I had friends who played table tennis at the YMCA, so I came along with them. I really enjoyed the atmosphere.
Michael Burdis is President of YMCA Doncaster, a position which he has held since 1982. However, his involvement with YMCA Doncaster started much earlier in life.
“I had friends who played table tennis at the YMCA, so I came along with them. I really enjoyed the atmosphere.”
Michael has spent all of his life in Doncaster, now living only half a mile from where he was born.
Serving the community, helping others and a good work ethic seems to have been instilled in him from a very young age, having started earning his first “few bob” at the age of 9. Once his sister was old enough not to need a pram, the young Michael commandeered it for his own use:
“I helped a woman from down the road who had a market stall. I would load up the pram with her goods and push them to the market for her and back again. I got paid two bob for that. Then later on I also helped a chap on the market to set up his stall for which I got paid half a crown.”
At the age of 12 he furthered his career in delivery:
“Picture Granville from Open All Hours; that’s what I did. I even had a bike like his. I delivered groceries for a local off licence that was open from first thing in the morning until late at night. The nuns from the convent at Town Moor really looked after me and I would stop there for a scone and a cup of cocoa everyday.”
Michael went on to do an apprenticeship in Joinery, gaining a City and Guilds qualification. Following that, he secured the job he always wanted and became a police officer:
“I’d always wanted to be a policeman, but my dad told me I needed to have a trade behind me. It was great advice because that job taught me a lot of skills I used when working as a Detective. Problem solving and working on time critical projects without panicking are all transferable skills.”
Michael enjoyed his time in the police service and worked his way to becoming Detective Chief Superintendent for South Yorkshire Police. He trained as a hostage negotiator and was a member of the National Negotiation Team.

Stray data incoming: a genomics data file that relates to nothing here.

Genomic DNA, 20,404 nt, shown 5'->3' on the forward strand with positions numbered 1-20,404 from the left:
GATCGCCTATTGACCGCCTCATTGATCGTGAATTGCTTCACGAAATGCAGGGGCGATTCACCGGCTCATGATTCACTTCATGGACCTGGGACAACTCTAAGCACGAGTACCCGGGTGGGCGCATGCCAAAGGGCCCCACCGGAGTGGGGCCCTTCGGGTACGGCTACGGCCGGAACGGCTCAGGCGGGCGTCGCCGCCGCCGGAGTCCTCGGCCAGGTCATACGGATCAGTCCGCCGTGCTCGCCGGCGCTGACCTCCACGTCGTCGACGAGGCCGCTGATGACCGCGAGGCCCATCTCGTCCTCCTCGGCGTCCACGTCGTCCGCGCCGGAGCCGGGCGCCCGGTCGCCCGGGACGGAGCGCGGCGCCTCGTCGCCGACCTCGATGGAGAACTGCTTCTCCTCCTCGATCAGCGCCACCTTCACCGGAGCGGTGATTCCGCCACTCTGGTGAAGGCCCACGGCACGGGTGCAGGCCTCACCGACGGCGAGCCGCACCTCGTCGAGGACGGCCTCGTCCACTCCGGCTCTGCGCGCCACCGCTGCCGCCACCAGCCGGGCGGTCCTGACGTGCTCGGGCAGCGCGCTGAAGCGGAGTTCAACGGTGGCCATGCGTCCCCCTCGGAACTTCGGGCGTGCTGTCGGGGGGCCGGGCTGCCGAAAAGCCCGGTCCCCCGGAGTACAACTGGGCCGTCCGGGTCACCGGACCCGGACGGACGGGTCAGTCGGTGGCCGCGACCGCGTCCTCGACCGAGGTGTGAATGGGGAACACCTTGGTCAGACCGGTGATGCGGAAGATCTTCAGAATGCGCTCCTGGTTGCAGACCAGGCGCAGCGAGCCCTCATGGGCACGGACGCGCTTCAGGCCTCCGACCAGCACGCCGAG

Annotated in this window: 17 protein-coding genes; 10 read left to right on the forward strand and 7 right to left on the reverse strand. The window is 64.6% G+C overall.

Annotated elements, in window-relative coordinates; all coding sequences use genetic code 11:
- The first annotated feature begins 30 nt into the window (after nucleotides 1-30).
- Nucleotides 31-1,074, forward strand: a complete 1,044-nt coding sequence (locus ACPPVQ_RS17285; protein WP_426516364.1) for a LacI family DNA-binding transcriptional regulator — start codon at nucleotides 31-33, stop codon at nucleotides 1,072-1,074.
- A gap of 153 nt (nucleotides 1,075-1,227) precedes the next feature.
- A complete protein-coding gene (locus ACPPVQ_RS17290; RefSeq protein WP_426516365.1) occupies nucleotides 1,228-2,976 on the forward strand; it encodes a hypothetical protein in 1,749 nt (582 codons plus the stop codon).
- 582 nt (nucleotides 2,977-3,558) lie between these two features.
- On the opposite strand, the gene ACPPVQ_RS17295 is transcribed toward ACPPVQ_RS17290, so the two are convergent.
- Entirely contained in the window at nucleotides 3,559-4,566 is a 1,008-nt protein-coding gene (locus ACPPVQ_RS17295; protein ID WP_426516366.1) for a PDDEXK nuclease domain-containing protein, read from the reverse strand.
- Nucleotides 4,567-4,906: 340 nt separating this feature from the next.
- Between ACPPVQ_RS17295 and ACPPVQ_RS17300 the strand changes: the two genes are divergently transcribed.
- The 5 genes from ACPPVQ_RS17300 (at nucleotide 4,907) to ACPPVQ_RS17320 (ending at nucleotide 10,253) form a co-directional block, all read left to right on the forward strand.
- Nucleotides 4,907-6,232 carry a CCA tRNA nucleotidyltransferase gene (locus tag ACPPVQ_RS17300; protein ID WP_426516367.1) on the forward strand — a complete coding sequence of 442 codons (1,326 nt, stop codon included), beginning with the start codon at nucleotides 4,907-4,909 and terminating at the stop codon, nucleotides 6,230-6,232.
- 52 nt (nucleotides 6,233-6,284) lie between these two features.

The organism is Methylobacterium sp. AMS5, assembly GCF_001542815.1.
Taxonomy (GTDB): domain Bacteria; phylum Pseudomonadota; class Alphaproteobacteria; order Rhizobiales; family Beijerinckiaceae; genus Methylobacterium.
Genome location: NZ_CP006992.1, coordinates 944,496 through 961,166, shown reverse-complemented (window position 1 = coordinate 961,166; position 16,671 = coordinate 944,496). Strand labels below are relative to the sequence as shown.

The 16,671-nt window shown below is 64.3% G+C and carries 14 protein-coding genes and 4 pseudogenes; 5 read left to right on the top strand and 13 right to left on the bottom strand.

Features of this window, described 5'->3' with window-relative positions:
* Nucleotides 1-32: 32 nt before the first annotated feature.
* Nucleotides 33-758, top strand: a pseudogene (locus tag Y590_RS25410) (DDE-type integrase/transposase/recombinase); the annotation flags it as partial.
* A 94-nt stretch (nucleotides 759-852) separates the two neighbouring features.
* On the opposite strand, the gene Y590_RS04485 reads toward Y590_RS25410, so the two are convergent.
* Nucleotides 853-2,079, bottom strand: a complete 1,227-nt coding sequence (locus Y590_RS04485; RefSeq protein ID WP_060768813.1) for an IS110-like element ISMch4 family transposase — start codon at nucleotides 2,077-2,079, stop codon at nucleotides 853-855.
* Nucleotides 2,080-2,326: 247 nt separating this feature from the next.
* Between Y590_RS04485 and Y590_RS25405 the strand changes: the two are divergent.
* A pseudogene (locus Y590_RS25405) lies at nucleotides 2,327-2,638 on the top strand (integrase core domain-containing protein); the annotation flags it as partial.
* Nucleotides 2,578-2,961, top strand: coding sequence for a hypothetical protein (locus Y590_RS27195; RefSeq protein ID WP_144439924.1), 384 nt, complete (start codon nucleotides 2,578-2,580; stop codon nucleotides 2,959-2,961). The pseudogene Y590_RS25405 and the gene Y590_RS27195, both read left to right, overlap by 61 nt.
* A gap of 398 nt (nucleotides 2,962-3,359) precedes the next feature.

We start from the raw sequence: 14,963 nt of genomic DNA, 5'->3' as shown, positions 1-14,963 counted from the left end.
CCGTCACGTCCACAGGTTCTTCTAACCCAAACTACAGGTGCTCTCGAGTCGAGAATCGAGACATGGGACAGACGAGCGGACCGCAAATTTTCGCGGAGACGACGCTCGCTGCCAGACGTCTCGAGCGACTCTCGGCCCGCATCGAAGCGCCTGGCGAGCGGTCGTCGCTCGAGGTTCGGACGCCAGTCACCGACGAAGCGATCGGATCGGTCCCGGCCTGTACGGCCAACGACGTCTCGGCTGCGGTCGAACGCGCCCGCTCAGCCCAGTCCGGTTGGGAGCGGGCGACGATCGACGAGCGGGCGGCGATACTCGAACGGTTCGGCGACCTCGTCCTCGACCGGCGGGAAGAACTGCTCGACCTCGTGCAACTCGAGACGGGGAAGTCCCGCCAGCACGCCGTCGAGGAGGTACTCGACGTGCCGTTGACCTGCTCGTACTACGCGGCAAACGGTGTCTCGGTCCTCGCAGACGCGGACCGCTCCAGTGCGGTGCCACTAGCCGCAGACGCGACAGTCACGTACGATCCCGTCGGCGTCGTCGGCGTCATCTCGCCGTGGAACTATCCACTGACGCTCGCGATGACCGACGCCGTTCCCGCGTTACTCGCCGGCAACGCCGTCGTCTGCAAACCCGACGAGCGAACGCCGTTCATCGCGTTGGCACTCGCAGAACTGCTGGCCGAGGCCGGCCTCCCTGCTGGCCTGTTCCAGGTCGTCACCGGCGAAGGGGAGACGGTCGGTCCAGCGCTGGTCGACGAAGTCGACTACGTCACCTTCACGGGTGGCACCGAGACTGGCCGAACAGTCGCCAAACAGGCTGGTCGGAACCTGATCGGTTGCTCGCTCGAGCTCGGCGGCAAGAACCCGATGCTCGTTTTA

He was appointed to a number of Home Office working parties and committees, mostly in relation to murder investigations. He was also appointed as an Expert Witness by the MacPherson Inquiry to give evidence at the tribunal looking into the Stephen Lawrence murder. Following that, he was involved in overseeing the way that cold cases were reviewed and reinvestigated, and in training other officers in crime investigation.
In recognition of his services to the police, Michael was awarded medals including the Police Long Service and Conduct Medal, The Queen’s Commendation for Brave Conduct and The Queen’s Police Medal for Distinguished Service. Although officially retired, he continues to work with the Home Office as an Independent Consultant and Police Expert in Crime Investigation.
From a young age, Michael has always been interested in the work the YMCA carries out. He served on the Board of the National Council for 6 years and as Chair of the Regional Board for around 15. He has also been appointed as a Board Member for other YMCAs as well as Doncaster. It is evident that he is proud of the work the YMCA does:
“The YMCA helped me when I was a youngster to be a more complete person and a better citizen. I still see it doing its job now; I see other young people becoming better citizens through the work we do. It offers a comfortable and protective environment for young people to thrive. It’s remarkable what the YMCA achieves.”
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